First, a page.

|Building a back yard garden didn't go so well. Our borrowed rototiller died and a garden did not get planted last year.|
I don't know how many times I've heard or have to hear "Those welfare people are lazy. Those welfare people are on drugs. Those welfare people need to work." FYI you can't have welfare food stamps or the monetary assistance unless you work and often you are paid less than $2.00/ hr for a job that a hired on employee makes $20/ hr been there, done that. They tell you "It will get your foot in the door." Um, no it will pay said employer to keep the welfare recipient on. An employer will not hire a recipient because the employer is getting welfare too. I used to be an employer and truly that is something they tell you not to discuss. The thing with this kind of work is you make more money flipping burgers and not many people want to flip burgers for a living.
The burger flipping means you probably get food stamps even if you work full time and over time. It also means, in many minimum wage jobs you're drug tested. Therefore, drug testing people who are already on record is nonsensical. All that to the side, this post really isn't about all that. I feel that there's a whole world that those who receive food stamps don't know about.
I'm going to take you back though time. Before I do that I will say we do receive food stamps in monthly $450 allotments. Before we had our home, we lived in the projects. There really was no point in having a garden. The neighborhood kids would have ripped it out and you can't grow anything permanent besides.
I had no clue you could use food stamps to grow a garden. No one ever told me and no government office ever mentioned it. Fast forward to having enough money to buy a home and save for a garden... When I first started my garden, three years ago, I wanted to start working on looks. I knew I needed beneficial bugs lady bugs, praying mantis, bees and more. Those bugs aren't turned on by a head of lettuce.
I don't think you can use food stamps for ornamentals. I haven't tried it so I don't know for certain. My next goal was to feed my family/ get rid of food stamps. I'm still not completely on the way. There is a lot of work to do for that to happen and I've been the only one working toward this goal for the most part and when $500/ yr is your budget that's what you're going to stick to.
I know... "That should buy all your seed." Right... but any gardener that doesn't use pesticides will tell you that because of mono-culture and the process surrounding it, we have soil deterioration. I have soil deterioration because they ripped out a part of the forest when our home was built. Forests have leaves and rotting wood which naturally provides mulch and fresh soil.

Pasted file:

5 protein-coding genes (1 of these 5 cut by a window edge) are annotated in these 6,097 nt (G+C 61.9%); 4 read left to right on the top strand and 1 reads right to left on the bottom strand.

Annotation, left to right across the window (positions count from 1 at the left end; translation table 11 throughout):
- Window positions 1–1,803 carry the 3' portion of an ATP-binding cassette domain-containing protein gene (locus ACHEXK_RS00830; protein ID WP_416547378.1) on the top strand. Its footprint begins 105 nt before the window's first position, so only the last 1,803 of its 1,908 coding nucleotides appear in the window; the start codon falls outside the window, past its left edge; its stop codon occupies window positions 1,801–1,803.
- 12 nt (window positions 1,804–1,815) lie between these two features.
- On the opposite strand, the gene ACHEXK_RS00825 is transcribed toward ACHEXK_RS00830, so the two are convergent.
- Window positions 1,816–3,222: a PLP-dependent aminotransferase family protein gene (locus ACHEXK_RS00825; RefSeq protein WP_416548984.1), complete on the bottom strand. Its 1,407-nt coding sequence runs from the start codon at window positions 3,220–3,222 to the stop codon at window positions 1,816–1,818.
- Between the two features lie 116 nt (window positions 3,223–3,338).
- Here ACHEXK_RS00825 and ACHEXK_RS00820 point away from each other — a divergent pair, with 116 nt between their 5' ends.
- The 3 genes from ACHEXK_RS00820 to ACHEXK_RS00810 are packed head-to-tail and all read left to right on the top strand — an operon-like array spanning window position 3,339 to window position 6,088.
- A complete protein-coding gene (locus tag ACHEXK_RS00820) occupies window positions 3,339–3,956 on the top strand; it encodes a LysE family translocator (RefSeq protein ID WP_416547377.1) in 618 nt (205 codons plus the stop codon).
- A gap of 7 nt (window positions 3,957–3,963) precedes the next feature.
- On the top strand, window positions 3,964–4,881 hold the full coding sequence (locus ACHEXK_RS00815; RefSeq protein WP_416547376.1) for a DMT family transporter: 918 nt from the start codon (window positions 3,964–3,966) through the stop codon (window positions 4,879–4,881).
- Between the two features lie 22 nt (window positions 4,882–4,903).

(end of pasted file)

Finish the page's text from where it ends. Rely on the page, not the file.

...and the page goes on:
I'm working from poor soil. That $500 goes toward mulch and soil first, plants second. Because I don't want to worry about feeding my family I've decided to spend a great deal of the money on permanents. The permanent plants come at a far greater expense than the seeds but as my husband and I age, they'll be a greater value than the seed.
I can propagate a raspberry bush easily because it's a perennial. I can't do that as quickly or as easily with an annual. We purchased two apple trees because to produce apples you need a male and a female unless you have a hybrid. Apple trees run to about $40/ tree. We have blueberry, kiwi, grapes, herbs, and edible flowers. Very little of what has been planted has produced thus far. I won't expect it to start producing until next year.
When you buy permanents, that reserved $500 doesn't go very far. Admittedly, we use income tax for things like trees and edible bushes because my kids need food now and the food stamps cannot take that kind of hit. There are permanents that I have used the food stamps for so it is possible to build on something that will be forever.
List of edible seeded permanents:
These are just some of the things that I've found fairly easy to grow from seed and it will keep coming back. I know you're looking at this and maybe perhaps thinking 'well gee that isn't much.' This is where foraging skills come in. You see, the earth has already provided for you if you just choose to open your eyes and keep your poopie pets contained.
Things we use to tide us over that I did not plant include dandelion, wild onion, wild blackberry (the leaves are edible too and taste great in salad).
Before we moved, I had no clue food stamps can be used to garden. It's not like it's advertised. I found out because my incredibly wonderful, supportive mom told me. If I convince just one person to use their dreaded food stamps (no one really wants them) to plant just one plant at a time as organically as possible we can pave the road back to self sufficiency. This is how it was done in the WWII era as a patriotic responsibility, to grow a garden. I think it should still be a patriotic responsibility especially now when the right to grow your food is one you now have to fight for.
I wonder how much would be saved if the government pushed gardening. Imagine if the nation were gardening... could we, as self sufficient convince the government to follow suit?